Using Signed Stories for TESL

There are endless ways to use stories in the classroom – here are some ideas:

Rhyme
Younger children don’t necessarily need to learn the meaning of every word, just what is happening generally in the story. What is important is that they are able to listen and imitate pronunciation.

Our Handy Rhymes collection tells popular and simple stories with repetitive vocabulary and word patterns.

  • 'Humpty Dumpty' contains four-line verses with rhyming couplets.
  • Nursery rhymes can help you teach specific English vocabulary.
  • 'Hickory Dickory Dock' is great when teaching children to tell the time.
  • 'Five Little Speckled Frogs' is useful when learning numbers.

The content of rhymes also allows children to hear English in different ways – for example the lullaby of 'Twinkle Twinkle Little Star' and the limerick 'Little Miss Muffet'.

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Illustrations
Many of the stories on the site have beautifully detailed illustrations. These offer great opportunities for extended learning as there is so much to be gleaned from the artwork! Children are already used to decoding stories and information in their home language and, when guided, will learn to transfer these skills to the English language.

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Explaining social situations
Stories which explain social situations in English can really help children apply their language learning in practical ‘real-life’ settings.

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Learning key vocabulary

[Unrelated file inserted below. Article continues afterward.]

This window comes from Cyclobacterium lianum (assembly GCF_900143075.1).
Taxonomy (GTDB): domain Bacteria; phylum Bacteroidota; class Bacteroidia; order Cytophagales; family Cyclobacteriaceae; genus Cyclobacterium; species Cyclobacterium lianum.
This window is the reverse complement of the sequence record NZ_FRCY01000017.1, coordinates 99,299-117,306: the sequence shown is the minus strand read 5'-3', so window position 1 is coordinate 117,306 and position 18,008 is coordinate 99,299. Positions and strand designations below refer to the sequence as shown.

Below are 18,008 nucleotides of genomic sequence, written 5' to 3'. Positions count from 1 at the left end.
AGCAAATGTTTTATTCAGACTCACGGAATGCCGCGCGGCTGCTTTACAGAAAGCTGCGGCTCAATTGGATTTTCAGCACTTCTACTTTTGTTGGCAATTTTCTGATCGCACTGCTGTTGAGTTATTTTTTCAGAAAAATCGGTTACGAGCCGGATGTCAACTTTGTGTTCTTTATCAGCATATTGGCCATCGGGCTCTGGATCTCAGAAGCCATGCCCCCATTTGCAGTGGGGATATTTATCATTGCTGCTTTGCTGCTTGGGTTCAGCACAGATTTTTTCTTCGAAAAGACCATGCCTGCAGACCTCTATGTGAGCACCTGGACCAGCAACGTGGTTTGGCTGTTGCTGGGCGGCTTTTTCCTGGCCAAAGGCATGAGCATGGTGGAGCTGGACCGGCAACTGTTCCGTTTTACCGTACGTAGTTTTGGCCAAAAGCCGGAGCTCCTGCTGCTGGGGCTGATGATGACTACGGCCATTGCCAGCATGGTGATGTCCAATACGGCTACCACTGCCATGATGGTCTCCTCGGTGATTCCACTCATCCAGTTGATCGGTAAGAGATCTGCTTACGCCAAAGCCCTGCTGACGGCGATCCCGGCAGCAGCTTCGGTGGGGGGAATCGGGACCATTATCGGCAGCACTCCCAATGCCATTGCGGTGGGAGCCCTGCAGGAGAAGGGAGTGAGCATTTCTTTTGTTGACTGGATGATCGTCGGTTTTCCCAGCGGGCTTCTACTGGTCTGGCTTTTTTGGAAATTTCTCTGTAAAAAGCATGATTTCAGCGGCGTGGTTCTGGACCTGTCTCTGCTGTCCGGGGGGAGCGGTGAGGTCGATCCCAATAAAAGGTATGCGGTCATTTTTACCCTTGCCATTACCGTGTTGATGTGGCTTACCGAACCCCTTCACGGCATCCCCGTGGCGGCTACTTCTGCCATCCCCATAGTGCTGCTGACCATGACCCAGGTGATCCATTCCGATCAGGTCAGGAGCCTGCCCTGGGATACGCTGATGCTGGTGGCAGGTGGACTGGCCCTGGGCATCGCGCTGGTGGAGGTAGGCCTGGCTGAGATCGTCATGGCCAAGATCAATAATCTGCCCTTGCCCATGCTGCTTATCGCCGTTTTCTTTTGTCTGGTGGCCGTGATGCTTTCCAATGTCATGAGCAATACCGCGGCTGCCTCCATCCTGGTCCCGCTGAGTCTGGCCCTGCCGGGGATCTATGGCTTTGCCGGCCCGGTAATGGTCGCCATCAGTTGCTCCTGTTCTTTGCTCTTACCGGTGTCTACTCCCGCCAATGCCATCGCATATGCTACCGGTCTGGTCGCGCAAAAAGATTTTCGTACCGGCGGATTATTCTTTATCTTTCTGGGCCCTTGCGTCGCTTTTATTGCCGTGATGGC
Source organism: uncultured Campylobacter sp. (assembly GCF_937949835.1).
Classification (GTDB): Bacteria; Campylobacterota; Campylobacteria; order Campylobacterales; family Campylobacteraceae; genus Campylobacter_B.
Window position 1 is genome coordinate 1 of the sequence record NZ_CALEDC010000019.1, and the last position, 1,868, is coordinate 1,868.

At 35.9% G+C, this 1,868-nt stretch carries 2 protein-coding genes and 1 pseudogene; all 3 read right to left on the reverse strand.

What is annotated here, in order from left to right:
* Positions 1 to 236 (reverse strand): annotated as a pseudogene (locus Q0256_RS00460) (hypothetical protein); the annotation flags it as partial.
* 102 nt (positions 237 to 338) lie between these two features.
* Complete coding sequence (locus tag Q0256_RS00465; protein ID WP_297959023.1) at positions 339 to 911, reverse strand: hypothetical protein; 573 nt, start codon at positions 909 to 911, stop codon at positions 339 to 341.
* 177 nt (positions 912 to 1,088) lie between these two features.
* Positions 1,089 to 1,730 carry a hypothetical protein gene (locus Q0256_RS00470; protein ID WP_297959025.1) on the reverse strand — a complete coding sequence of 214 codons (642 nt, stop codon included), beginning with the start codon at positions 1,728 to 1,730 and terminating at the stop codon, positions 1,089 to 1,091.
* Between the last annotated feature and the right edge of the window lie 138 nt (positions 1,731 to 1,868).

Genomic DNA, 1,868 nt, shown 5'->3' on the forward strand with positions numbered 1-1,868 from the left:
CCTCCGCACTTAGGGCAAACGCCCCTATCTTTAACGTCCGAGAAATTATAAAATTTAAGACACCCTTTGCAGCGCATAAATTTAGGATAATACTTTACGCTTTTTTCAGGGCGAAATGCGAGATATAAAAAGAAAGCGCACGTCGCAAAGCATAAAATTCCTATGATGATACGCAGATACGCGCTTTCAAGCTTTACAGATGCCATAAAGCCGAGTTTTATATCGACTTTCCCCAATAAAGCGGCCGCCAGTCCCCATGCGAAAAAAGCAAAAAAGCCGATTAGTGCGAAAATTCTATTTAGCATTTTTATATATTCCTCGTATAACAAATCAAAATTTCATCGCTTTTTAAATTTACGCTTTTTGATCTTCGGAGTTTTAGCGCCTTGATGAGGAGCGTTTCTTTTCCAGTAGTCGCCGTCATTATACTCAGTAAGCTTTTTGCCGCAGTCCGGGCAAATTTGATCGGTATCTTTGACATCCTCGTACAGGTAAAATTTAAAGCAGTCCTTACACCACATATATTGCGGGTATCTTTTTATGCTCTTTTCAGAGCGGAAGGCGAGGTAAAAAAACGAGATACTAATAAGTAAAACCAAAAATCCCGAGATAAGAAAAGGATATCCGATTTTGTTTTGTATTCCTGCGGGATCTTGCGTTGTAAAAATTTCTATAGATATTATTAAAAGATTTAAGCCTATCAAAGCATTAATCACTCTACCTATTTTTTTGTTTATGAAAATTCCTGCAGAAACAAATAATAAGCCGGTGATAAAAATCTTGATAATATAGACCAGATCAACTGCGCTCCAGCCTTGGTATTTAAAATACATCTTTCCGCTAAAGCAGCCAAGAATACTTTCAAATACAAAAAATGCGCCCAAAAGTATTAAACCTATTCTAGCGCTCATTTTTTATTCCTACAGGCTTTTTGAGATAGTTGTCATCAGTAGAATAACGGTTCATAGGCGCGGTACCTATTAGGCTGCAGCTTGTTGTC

Teach students key vocabulary words to help them follow the story. They are much more memorable when children see how they are used and hear how they sound in context. Illustrations act as an additional aid to memory. This type of fun learning is so much more beneficial than simply memorizing a list of words.

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Culture
Teaching another language isn’t just about vocabulary and language construction. It’s also about teaching the culture of the people who speak the language.

Many stories have beautiful illustrations of the British countryside, and there are also books from other countries where English is spoken, such as India and Australia. And there are depictions of many other cultures too.
 

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Get parents involved
Stories are great to send home with the kids, to encourage parents to read with them, and also maybe improve their own English skills! Many families have access to the internet at home or at a nearby library or internet café to access Signed Stories. This creates a real synergy between school and home.

“Many families enjoy slipping English phrases picked up from picture books into everyday home language conversations. Not Now Bernard is quite a favourite!” Opal Dunn, educational consultant and author, The British Council.
 

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